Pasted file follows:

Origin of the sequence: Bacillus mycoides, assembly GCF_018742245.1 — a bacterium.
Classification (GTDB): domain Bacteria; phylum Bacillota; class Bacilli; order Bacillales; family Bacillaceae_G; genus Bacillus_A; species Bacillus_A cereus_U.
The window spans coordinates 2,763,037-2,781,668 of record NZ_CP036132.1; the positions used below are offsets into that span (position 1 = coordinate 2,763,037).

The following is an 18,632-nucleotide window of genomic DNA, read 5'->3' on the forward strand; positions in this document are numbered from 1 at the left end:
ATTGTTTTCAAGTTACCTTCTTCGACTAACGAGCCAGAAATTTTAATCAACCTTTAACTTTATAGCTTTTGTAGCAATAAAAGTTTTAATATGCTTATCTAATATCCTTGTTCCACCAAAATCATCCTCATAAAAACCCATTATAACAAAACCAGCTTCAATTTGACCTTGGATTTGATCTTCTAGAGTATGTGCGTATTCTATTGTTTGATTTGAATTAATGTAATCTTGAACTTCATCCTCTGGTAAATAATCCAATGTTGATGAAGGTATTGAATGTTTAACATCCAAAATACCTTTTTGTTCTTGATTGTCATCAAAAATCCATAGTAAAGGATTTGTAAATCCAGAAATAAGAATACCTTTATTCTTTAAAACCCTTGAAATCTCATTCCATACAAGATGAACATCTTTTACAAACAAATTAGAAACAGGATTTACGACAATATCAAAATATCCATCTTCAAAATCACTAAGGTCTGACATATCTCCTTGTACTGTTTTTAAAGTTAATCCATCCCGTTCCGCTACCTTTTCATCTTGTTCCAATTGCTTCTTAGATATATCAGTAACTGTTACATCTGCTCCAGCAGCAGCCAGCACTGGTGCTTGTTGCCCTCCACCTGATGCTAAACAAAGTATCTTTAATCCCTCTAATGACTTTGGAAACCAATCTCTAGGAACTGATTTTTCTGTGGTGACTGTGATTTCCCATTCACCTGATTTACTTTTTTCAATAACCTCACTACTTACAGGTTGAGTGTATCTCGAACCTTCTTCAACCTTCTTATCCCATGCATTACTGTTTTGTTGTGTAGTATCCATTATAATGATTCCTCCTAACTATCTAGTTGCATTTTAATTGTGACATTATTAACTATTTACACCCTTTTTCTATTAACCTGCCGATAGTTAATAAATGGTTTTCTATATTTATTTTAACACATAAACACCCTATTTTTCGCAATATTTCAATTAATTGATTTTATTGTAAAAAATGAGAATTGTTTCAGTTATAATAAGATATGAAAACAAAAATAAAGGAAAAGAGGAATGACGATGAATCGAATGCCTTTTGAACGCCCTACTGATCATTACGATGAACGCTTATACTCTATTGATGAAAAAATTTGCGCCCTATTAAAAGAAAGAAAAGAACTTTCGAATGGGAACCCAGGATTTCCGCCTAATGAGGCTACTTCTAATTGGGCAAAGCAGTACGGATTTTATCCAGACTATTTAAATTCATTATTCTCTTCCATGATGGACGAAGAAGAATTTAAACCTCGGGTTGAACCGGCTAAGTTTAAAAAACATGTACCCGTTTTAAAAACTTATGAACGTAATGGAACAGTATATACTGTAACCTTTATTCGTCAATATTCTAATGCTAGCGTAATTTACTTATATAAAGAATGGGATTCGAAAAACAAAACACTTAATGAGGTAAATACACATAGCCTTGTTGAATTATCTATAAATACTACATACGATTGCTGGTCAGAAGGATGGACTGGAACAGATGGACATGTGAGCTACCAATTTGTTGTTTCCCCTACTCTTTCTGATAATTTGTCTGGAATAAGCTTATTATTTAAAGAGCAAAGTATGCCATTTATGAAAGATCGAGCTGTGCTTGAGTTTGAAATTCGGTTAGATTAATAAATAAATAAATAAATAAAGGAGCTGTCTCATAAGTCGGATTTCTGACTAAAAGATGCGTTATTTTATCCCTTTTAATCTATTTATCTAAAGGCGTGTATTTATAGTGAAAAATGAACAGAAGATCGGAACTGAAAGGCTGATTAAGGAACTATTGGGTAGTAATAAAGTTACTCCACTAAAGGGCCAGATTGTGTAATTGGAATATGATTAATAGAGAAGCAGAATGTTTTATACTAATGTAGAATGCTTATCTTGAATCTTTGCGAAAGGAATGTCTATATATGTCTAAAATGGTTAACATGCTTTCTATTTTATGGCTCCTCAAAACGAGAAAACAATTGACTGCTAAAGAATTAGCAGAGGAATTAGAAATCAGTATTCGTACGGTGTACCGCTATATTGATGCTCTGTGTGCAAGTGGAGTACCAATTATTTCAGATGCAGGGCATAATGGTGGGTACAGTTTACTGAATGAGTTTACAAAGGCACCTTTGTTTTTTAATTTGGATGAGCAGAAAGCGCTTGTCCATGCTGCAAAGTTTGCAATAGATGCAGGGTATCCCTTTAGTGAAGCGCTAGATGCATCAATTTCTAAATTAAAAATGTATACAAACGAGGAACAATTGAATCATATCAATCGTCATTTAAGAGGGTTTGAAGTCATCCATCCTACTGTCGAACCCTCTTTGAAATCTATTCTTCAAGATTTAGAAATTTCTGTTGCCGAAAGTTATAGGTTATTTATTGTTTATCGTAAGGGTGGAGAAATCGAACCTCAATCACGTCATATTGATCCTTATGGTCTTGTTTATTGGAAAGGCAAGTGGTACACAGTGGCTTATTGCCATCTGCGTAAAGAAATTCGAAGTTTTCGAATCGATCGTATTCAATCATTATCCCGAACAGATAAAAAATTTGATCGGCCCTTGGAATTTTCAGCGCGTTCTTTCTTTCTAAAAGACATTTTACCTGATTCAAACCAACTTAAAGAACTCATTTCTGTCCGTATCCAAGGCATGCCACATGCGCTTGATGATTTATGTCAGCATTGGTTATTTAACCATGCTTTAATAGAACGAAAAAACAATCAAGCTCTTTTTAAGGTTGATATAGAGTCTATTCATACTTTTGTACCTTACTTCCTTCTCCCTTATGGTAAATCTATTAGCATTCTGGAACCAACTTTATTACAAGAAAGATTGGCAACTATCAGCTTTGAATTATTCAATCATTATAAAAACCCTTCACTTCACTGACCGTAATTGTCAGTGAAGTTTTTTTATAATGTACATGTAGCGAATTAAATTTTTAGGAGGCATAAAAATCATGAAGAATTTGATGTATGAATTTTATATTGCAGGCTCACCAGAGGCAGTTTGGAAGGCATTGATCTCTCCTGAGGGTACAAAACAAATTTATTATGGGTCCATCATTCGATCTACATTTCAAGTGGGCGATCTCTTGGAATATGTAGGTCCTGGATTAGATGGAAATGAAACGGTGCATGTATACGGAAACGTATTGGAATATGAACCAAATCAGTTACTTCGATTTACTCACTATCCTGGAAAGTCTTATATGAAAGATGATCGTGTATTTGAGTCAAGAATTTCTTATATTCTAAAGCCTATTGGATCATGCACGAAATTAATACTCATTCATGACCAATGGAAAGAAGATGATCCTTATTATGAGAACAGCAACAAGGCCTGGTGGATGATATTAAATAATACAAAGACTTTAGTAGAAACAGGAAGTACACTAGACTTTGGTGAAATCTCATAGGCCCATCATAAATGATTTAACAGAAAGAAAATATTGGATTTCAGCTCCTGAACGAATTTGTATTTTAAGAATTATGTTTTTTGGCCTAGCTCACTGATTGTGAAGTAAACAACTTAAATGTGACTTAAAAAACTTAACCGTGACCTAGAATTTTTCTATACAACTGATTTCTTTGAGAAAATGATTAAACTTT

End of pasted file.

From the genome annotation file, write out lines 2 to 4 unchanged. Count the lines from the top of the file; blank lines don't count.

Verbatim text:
Classification (GTDB): domain Bacteria; phylum Bacillota; class Bacilli; order Bacillales; family Bacillaceae_G; genus Bacillus_A; species Bacillus_A cereus_U.
The window spans coordinates 2,763,037-2,781,668 of record NZ_CP036132.1; the positions used below are offsets into that span (position 1 = coordinate 2,763,037).

The following is an 18,632-nucleotide window of genomic DNA, read 5'->3' on the forward strand; positions in this document are numbered from 1 at the left end: